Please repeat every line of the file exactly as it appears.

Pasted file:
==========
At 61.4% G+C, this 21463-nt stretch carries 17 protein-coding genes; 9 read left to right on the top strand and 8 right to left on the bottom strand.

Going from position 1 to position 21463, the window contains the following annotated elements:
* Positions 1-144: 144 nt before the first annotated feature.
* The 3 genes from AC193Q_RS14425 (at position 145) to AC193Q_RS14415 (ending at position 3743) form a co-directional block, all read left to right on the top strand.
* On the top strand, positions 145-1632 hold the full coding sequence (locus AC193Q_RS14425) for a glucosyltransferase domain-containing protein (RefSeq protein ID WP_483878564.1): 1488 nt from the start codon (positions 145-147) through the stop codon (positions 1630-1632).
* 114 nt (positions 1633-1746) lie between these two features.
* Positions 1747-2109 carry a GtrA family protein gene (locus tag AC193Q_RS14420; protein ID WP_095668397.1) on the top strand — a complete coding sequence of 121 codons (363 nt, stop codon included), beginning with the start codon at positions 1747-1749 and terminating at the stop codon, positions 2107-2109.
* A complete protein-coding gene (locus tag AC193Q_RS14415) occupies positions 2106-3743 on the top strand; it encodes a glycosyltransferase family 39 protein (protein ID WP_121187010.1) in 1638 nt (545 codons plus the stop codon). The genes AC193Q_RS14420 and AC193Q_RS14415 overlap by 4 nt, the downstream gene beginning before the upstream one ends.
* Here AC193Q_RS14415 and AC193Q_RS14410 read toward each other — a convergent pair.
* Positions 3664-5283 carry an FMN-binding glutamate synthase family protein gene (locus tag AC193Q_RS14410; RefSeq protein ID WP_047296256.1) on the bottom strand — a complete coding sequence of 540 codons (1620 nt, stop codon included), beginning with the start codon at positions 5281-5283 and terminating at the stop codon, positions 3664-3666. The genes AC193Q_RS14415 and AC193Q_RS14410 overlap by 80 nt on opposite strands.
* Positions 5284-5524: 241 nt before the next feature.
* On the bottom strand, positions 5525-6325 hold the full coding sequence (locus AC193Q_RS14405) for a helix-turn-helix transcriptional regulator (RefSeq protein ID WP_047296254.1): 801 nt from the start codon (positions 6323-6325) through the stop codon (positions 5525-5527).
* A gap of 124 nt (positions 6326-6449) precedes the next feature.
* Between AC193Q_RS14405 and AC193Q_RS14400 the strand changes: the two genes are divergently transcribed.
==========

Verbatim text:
At 61.4% G+C, this 21463-nt stretch carries 17 protein-coding genes; 9 read left to right on the top strand and 8 right to left on the bottom strand.

Going from position 1 to position 21463, the window contains the following annotated elements:
* Positions 1-144: 144 nt before the first annotated feature.
* The 3 genes from AC193Q_RS14425 (at position 145) to AC193Q_RS14415 (ending at position 3743) form a co-directional block, all read left to right on the top strand.
* On the top strand, positions 145-1632 hold the full coding sequence (locus AC193Q_RS14425) for a glucosyltransferase domain-containing protein (RefSeq protein ID WP_483878564.1): 1488 nt from the start codon (positions 145-147) through the stop codon (positions 1630-1632).
* 114 nt (positions 1633-1746) lie between these two features.
* Positions 1747-2109 carry a GtrA family protein gene (locus tag AC193Q_RS14420; protein ID WP_095668397.1) on the top strand — a complete coding sequence of 121 codons (363 nt, stop codon included), beginning with the start codon at positions 1747-1749 and terminating at the stop codon, positions 2107-2109.
* A complete protein-coding gene (locus tag AC193Q_RS14415) occupies positions 2106-3743 on the top strand; it encodes a glycosyltransferase family 39 protein (protein ID WP_121187010.1) in 1638 nt (545 codons plus the stop codon). The genes AC193Q_RS14420 and AC193Q_RS14415 overlap by 4 nt, the downstream gene beginning before the upstream one ends.
* Here AC193Q_RS14415 and AC193Q_RS14410 read toward each other — a convergent pair.
* Positions 3664-5283 carry an FMN-binding glutamate synthase family protein gene (locus tag AC193Q_RS14410; RefSeq protein ID WP_047296256.1) on the bottom strand — a complete coding sequence of 540 codons (1620 nt, stop codon included), beginning with the start codon at positions 5281-5283 and terminating at the stop codon, positions 3664-3666. The genes AC193Q_RS14415 and AC193Q_RS14410 overlap by 80 nt on opposite strands.
* Positions 5284-5524: 241 nt before the next feature.
* On the bottom strand, positions 5525-6325 hold the full coding sequence (locus AC193Q_RS14405) for a helix-turn-helix transcriptional regulator (RefSeq protein ID WP_047296254.1): 801 nt from the start codon (positions 6323-6325) through the stop codon (positions 5525-5527).
* A gap of 124 nt (positions 6326-6449) precedes the next feature.
* Between AC193Q_RS14405 and AC193Q_RS14400 the strand changes: the two genes are divergently transcribed.